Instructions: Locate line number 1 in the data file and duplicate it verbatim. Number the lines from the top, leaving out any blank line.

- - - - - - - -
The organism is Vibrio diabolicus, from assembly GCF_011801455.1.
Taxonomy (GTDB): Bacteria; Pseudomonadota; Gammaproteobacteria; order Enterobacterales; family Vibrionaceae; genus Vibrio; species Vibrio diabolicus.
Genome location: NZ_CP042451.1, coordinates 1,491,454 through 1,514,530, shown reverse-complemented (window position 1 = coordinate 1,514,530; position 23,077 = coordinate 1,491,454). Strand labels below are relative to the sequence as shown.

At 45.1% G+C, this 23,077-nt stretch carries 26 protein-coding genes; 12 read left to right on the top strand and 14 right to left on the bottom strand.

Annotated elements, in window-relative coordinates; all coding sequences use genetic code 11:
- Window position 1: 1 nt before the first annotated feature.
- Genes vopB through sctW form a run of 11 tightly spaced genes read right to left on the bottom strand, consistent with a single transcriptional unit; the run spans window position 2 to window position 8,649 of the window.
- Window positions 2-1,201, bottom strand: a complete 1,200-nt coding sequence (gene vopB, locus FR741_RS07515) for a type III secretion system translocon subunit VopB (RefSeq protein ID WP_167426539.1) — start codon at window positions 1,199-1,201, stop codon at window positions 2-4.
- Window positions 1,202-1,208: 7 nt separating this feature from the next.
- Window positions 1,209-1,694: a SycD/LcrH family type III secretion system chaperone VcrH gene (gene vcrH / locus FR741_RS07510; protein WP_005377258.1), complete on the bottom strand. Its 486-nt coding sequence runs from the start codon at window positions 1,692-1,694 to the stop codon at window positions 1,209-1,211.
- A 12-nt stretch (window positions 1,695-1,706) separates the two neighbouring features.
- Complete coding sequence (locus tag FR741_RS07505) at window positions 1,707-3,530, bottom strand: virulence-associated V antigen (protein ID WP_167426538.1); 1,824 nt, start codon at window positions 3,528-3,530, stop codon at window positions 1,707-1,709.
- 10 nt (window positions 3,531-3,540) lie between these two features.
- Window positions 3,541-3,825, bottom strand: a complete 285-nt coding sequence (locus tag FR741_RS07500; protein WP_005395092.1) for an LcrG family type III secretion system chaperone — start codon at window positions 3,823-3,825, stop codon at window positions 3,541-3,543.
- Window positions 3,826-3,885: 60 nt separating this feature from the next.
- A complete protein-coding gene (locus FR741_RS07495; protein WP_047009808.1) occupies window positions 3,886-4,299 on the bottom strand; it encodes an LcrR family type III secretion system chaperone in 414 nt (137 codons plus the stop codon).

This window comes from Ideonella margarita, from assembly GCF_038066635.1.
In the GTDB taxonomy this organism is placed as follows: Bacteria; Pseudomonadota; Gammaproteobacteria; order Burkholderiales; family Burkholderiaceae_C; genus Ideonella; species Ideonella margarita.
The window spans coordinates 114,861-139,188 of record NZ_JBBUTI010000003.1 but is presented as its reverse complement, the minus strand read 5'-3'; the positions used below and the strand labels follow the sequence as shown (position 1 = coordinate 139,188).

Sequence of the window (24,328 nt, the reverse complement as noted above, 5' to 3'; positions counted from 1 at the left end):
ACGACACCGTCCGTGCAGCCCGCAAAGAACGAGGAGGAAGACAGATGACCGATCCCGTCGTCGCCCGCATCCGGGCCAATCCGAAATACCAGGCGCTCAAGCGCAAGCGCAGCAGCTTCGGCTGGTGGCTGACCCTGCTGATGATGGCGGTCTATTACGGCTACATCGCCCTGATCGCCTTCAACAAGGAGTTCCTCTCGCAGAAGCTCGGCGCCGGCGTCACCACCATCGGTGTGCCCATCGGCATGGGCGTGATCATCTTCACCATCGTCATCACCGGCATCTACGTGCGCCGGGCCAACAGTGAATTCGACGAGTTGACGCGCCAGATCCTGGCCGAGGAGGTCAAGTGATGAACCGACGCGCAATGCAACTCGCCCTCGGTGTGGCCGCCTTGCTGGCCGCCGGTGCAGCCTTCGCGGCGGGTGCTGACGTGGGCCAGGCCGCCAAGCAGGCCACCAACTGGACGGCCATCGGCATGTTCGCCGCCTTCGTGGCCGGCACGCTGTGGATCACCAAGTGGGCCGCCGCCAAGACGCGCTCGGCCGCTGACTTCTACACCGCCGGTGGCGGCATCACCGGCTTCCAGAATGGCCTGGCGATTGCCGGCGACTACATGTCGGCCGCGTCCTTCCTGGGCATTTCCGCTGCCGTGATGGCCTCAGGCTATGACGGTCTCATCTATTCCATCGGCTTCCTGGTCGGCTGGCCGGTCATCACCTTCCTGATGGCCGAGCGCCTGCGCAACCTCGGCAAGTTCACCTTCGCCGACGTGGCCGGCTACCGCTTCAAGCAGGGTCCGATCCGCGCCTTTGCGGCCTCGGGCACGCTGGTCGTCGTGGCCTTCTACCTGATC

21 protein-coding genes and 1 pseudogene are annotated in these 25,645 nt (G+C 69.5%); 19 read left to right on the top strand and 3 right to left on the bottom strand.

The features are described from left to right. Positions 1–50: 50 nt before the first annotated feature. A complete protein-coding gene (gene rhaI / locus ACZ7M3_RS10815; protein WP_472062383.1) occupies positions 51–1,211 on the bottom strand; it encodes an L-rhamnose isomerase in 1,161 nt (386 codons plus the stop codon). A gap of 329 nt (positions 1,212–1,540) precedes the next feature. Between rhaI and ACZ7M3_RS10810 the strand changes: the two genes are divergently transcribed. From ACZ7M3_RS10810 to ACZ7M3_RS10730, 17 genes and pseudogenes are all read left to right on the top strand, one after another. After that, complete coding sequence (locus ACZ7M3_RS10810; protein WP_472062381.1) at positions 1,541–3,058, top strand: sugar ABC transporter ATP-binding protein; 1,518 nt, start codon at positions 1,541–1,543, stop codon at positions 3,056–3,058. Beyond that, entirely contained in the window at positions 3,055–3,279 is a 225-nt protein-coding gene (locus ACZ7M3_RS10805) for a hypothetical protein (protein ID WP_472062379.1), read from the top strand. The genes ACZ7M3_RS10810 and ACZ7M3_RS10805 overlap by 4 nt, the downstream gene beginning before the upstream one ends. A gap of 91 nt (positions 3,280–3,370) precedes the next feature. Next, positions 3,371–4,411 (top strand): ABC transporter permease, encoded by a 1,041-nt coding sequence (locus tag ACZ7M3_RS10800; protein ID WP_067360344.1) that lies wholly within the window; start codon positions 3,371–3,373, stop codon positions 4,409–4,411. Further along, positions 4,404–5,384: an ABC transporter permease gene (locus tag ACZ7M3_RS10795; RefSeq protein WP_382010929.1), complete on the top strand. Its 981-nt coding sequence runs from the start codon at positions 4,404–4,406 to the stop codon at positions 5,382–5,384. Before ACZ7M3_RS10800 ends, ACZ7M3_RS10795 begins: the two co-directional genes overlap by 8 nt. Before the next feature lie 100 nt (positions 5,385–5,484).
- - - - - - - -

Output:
The organism is Vibrio diabolicus, from assembly GCF_011801455.1.